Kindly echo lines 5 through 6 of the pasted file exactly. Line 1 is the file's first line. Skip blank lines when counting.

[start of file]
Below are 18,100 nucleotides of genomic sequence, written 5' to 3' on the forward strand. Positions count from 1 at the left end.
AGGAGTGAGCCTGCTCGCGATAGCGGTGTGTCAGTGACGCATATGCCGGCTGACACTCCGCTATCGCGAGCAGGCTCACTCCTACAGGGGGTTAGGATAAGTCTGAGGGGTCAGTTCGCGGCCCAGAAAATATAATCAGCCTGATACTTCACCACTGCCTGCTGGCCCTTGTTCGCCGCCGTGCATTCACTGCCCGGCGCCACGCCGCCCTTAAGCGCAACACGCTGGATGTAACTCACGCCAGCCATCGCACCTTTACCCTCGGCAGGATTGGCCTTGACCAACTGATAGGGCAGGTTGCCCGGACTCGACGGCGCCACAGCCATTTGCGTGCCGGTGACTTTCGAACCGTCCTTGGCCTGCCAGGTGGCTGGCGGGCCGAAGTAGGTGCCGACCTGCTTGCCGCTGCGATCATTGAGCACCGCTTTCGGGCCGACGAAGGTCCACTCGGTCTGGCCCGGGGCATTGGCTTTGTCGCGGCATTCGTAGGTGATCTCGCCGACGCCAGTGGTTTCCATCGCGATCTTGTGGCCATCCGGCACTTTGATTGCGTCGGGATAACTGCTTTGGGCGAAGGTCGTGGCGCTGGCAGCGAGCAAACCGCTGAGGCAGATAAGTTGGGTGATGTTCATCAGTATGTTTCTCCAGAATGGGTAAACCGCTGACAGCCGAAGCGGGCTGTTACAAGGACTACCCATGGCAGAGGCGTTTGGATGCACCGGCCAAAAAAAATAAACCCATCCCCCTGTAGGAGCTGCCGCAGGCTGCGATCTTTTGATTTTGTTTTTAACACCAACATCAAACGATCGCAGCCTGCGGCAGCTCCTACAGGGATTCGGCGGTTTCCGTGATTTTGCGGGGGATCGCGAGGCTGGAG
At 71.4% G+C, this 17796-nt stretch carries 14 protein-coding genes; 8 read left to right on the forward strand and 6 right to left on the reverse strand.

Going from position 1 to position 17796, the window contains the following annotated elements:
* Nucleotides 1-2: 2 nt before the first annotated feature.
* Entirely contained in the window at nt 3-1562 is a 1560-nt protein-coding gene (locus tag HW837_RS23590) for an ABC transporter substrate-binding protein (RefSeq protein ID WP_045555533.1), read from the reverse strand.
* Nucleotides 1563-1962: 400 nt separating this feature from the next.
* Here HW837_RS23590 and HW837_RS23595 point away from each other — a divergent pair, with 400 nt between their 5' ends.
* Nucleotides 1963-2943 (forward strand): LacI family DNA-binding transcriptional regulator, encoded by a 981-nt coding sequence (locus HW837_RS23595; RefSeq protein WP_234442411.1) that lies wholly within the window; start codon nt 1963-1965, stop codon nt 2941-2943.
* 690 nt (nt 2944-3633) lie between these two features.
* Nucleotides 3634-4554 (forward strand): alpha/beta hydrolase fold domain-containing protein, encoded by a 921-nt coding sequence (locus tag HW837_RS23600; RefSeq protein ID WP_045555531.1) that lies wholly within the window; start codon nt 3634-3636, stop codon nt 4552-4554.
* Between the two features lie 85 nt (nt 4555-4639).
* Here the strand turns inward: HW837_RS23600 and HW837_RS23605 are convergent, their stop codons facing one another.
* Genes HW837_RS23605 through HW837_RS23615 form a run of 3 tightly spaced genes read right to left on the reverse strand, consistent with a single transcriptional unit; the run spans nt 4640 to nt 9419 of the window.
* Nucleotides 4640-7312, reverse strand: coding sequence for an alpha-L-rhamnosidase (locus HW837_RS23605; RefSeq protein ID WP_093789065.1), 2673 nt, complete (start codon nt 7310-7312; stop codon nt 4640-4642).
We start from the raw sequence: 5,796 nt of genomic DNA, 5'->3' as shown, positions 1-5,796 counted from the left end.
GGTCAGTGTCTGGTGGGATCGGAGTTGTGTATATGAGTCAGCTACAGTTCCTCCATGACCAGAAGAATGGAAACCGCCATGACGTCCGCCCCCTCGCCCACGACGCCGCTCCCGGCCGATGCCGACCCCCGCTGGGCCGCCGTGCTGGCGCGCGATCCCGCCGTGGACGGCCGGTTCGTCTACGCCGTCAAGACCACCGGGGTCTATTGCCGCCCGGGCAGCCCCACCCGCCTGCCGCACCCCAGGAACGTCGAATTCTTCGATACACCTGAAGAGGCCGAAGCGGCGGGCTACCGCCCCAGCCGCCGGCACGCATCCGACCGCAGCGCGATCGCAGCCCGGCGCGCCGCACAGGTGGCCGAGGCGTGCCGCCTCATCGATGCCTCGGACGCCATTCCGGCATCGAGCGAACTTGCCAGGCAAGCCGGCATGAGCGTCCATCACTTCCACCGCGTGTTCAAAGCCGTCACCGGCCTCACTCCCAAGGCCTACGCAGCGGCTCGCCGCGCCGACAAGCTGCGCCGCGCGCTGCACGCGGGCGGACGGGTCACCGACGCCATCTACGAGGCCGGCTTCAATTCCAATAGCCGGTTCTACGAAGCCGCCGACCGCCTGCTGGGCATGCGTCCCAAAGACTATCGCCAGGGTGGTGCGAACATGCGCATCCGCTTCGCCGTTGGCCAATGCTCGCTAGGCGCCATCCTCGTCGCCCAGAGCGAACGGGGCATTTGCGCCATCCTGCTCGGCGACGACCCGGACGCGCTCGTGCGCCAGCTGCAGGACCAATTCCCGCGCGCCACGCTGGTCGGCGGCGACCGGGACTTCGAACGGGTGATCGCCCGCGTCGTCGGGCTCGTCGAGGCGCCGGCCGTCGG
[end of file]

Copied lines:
* Nucleotides 1-2: 2 nt before the first annotated feature.
* Entirely contained in the window at nt 3-1562 is a 1560-nt protein-coding gene (locus tag HW837_RS23590) for an ABC transporter substrate-binding protein (RefSeq protein ID WP_045555533.1), read from the reverse strand.